Category:
1960s

Fallout Biscuits

Back in 1961, the U.S. Office of Civil Defense came out with 'fallout biscuits.' They were vitaminized crackers. The idea was that people in fallout shelters could live on these for weeks, or even years, if necessary. The biscuits were cheap to make and lasted pretty much forever, so huge quantities were prepared.

Fast-forward to the twenty-first century. The various places wheres the biscuits were stored, such as the University of Montana, now faced the problem of how to get rid of the thousands of boxes of these things.

civildefensemuseum.com



Orlando Sentinel - Jun 2, 1961



Fort Myers News-Press - May 11, 1961

Posted By: Alex - Wed Jan 17, 2018 - Comments (4)
Category: Food, Atomic Power and Other Nuclear Matters, 1960s

Ronald’s no protester

But I wonder how Ronald ever got targeted by the selective service system if he hadn't registered yet.

Press and Sun Bulletin - Mar 13, 1968

Posted By: Alex - Mon Jan 15, 2018 - Comments (3)
Category: Military, War, 1960s

Drive-Thru Funeral Home

In 1968, Herschel Thornton of Atlanta, Georgia opened the world's first drive-thru funeral home. He called it a "mortatorium." The press dubbed it the "remains to be seen" funeral home.

It featured five windows in which bodies could be viewed from the comfort of one's car. Thornton noted, "Folks will be able just to drive by and view the last remains of their loved ones, and then keep going."

The Thornton Mortuary is still around. Herschel died in 1995, so the mortuary is now run by his son and grandchildren. Their website has a page about the "historic drive-thru viewing window." But based on the Google street view image of the mortuary, it looks like the drive-thru option is no longer available.

Jet - Mar 28, 1968



image source: professionalcarsociety.org



image source: Thornton mortuary



The Greenville News - Mar 14, 1968



However, other funeral homes eventually followed in the path blazed by Thornton. Quartz magazine reports that Japan debuted its first drive-thru funeral home in 2017. And below is an AP news report about a drive-thru mortuary that opened in Michigan in 2014.

Posted By: Alex - Thu Jan 11, 2018 - Comments (3)
Category: Death, 1960s, Cars

The Fireballs, COME ON, REACT



"You've got your bag, and I've got mine."

Their Wikipedia page.

Posted By: Paul - Thu Jan 11, 2018 - Comments (1)
Category: Music, 1960s

An urge to conquer something big

1961: A 14-year-old boy commandeered a Trailways bus and drove it fifteen blocks because he "had an urge to conquer something big" and wanted to drive it "somewhere."

Compare this to Bronx bus driver William Cimillo who, in 1947, instead of following his daily route drove the bus to Florida because he was overcome by "that old spring-time urge."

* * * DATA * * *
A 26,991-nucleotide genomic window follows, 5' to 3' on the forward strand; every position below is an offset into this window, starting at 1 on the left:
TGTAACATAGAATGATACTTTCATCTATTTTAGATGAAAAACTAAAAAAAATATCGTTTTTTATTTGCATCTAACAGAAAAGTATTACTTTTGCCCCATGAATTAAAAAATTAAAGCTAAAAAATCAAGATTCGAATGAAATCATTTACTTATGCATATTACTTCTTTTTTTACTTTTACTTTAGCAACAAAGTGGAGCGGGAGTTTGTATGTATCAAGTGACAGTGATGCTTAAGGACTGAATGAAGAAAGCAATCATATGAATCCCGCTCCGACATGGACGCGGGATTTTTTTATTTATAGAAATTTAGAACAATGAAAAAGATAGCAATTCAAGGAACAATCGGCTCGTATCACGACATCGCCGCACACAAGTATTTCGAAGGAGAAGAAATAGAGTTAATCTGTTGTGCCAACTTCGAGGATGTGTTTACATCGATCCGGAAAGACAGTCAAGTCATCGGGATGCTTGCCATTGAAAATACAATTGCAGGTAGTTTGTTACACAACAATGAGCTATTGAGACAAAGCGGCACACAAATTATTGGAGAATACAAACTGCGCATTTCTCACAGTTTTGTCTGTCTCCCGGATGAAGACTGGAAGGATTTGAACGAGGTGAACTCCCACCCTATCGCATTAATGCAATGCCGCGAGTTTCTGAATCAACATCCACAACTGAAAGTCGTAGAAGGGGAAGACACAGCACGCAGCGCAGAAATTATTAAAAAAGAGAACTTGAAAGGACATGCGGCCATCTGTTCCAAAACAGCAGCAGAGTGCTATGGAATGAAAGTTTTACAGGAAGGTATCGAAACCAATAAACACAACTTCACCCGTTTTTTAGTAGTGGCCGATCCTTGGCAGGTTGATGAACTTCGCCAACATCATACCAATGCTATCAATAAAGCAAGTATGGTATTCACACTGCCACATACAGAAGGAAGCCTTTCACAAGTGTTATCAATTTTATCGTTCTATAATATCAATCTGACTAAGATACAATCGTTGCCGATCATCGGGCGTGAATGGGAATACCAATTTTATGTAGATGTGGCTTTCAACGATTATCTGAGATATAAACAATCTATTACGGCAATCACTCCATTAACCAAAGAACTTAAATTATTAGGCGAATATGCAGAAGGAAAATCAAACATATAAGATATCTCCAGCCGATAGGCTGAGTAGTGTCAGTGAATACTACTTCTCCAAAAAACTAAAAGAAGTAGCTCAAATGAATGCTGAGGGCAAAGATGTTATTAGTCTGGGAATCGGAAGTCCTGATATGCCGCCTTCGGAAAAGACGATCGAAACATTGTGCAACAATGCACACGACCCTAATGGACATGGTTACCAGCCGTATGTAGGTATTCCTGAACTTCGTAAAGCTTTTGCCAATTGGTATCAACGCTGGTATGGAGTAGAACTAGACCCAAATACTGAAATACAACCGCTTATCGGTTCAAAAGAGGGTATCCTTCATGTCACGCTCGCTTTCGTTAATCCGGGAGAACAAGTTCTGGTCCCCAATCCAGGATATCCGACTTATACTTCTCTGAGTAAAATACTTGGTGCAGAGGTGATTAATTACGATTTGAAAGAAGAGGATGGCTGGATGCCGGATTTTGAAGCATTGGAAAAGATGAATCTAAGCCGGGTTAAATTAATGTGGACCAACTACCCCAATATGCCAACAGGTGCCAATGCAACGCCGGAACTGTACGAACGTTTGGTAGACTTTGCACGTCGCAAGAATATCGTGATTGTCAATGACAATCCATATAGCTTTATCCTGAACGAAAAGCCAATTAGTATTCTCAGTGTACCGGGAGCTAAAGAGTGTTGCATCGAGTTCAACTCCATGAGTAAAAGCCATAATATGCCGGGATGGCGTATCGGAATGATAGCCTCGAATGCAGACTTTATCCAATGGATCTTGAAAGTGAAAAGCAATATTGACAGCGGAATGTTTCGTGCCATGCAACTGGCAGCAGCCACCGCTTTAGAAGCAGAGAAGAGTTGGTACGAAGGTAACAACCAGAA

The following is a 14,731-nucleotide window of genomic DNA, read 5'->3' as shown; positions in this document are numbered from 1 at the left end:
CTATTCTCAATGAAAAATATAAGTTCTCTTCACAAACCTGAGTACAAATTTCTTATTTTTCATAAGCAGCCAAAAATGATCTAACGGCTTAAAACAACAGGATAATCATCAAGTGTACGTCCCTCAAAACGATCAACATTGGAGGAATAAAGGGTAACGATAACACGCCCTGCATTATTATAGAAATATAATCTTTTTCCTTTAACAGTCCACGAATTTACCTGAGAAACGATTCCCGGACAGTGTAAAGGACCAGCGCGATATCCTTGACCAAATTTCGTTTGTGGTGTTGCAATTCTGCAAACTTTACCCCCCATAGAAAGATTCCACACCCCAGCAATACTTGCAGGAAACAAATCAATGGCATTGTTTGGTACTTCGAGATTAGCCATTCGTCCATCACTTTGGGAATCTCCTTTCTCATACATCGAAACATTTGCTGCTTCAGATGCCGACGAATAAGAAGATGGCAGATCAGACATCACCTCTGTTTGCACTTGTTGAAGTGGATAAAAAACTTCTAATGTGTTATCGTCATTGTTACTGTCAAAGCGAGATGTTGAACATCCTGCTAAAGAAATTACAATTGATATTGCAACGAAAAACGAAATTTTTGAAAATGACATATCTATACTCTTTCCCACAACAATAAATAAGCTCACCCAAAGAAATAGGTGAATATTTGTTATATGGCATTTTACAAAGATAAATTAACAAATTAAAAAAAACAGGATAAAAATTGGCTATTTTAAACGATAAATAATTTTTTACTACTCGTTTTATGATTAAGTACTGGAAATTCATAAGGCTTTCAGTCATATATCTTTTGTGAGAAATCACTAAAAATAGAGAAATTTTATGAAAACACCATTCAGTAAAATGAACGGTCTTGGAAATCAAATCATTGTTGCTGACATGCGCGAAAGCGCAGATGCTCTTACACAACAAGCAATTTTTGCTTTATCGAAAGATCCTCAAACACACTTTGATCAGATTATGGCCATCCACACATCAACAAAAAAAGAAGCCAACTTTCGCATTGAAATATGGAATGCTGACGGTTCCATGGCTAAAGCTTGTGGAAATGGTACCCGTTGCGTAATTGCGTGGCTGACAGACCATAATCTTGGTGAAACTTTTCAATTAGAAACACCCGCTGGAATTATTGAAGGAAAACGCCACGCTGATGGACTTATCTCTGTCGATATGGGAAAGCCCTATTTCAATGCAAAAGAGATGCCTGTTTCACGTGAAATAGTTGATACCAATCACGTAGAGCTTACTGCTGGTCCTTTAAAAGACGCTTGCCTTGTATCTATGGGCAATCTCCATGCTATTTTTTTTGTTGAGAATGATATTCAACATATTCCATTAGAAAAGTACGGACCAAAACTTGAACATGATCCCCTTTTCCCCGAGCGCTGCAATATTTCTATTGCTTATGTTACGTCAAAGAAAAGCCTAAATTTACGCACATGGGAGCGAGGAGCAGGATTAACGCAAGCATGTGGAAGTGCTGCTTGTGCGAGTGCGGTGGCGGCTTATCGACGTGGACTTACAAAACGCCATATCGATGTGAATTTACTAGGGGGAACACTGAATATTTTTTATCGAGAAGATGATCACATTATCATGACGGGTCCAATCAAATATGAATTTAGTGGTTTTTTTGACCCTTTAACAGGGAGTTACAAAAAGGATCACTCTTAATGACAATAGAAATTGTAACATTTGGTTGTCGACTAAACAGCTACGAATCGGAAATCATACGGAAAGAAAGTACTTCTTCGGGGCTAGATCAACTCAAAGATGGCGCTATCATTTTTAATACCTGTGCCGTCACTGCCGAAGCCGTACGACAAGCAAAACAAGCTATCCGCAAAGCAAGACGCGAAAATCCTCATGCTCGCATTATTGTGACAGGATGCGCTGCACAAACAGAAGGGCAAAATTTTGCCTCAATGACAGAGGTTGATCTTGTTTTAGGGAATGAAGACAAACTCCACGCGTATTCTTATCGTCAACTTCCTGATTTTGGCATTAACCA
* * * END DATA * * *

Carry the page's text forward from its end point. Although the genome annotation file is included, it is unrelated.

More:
There must be a name for the psychiatric condition of being overcome by a desire to drive a bus to somewhere far away.

Camden Courier-Post - Sep 2, 1961

Posted By: Alex - Sun Jan 07, 2018 - Comments (2)
Category: 1960s, Bus

Hairnets for hippies

Logically their concerns should have extended to all long-haired drivers, whether hippies or not. But evidently the Automobile Legal Association simply didn't like hippies.

Belvedere Daily Republican - Dec 11, 1968

Posted By: Alex - Sun Dec 24, 2017 - Comments (4)
Category: Motor Vehicles, Cars, 1960s

1960s Christmas Hairdos

Munich 1964



Detroit Free Press - Dec 7, 1964



Pittsburgh Press - Dec 20, 1966



St. Cloud Times - Dec 12, 1964



Decatur Herald - Dec 24, 1966

Posted By: Alex - Fri Dec 22, 2017 - Comments (1)
Category: Holidays, 1960s, Hair and Hairstyling

Follies of the Madmen #342



Nestle's = "Ness-uls" Down Under? Who the heck knew? In any case, girls sure do love chocolate-affiliated horoscopes, don't they?

Posted By: Paul - Thu Dec 21, 2017 - Comments (1)
Category: Business, Advertising, Products, Candy, 1960s, Women, Australia

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Who We Are
Alex Boese
Alex is the creator and curator of the Museum of Hoaxes. He's also the author of various weird, non-fiction books such as Elephants on Acid.

Paul Di Filippo
Paul has been paid to put weird ideas into fictional form for over thirty years, in his career as a noted science fiction writer. He has recently begun blogging on many curious topics with three fellow writers at The Inferior 4+1.

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